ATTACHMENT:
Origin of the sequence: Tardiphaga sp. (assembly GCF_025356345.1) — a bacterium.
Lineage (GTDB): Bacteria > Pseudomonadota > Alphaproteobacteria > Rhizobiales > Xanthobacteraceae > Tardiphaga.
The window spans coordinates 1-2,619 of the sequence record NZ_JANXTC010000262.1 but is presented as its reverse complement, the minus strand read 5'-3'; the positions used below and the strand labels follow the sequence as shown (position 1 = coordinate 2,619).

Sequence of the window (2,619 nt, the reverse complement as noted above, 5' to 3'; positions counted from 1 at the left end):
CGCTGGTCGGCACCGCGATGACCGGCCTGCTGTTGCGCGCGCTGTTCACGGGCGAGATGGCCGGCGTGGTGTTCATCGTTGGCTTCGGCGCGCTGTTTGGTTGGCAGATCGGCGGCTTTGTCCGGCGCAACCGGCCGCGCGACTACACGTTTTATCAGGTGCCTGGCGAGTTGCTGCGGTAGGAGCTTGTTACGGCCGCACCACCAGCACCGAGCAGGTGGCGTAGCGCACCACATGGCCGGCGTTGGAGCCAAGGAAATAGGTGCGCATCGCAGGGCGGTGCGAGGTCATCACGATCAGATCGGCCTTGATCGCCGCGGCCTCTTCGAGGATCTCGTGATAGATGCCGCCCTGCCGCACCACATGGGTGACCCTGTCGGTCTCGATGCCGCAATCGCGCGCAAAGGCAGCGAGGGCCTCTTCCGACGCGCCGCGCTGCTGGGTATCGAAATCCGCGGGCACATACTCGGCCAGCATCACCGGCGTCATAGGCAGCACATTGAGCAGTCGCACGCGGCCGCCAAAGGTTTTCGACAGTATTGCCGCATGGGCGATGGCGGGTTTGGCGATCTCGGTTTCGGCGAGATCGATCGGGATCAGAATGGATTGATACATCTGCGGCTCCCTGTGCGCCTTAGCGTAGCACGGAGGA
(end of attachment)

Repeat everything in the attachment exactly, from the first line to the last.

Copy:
Origin of the sequence: Tardiphaga sp. (assembly GCF_025356345.1) — a bacterium.
Lineage (GTDB): Bacteria > Pseudomonadota > Alphaproteobacteria > Rhizobiales > Xanthobacteraceae > Tardiphaga.
The window spans coordinates 1-2,619 of the sequence record NZ_JANXTC010000262.1 but is presented as its reverse complement, the minus strand read 5'-3'; the positions used below and the strand labels follow the sequence as shown (position 1 = coordinate 2,619).

Sequence of the window (2,619 nt, the reverse complement as noted above, 5' to 3'; positions counted from 1 at the left end):
CGCTGGTCGGCACCGCGATGACCGGCCTGCTGTTGCGCGCGCTGTTCACGGGCGAGATGGCCGGCGTGGTGTTCATCGTTGGCTTCGGCGCGCTGTTTGGTTGGCAGATCGGCGGCTTTGTCCGGCGCAACCGGCCGCGCGACTACACGTTTTATCAGGTGCCTGGCGAGTTGCTGCGGTAGGAGCTTGTTACGGCCGCACCACCAGCACCGAGCAGGTGGCGTAGCGCACCACATGGCCGGCGTTGGAGCCAAGGAAATAGGTGCGCATCGCAGGGCGGTGCGAGGTCATCACGATCAGATCGGCCTTGATCGCCGCGGCCTCTTCGAGGATCTCGTGATAGATGCCGCCCTGCCGCACCACATGGGTGACCCTGTCGGTCTCGATGCCGCAATCGCGCGCAAAGGCAGCGAGGGCCTCTTCCGACGCGCCGCGCTGCTGGGTATCGAAATCCGCGGGCACATACTCGGCCAGCATCACCGGCGTCATAGGCAGCACATTGAGCAGTCGCACGCGGCCGCCAAAGGTTTTCGACAGTATTGCCGCATGGGCGATGGCGGGTTTGGCGATCTCGGTTTCGGCGAGATCGATCGGGATCAGAATGGATTGATACATCTGCGGCTCCCTGTGCGCCTTAGCGTAGCACGGAGGA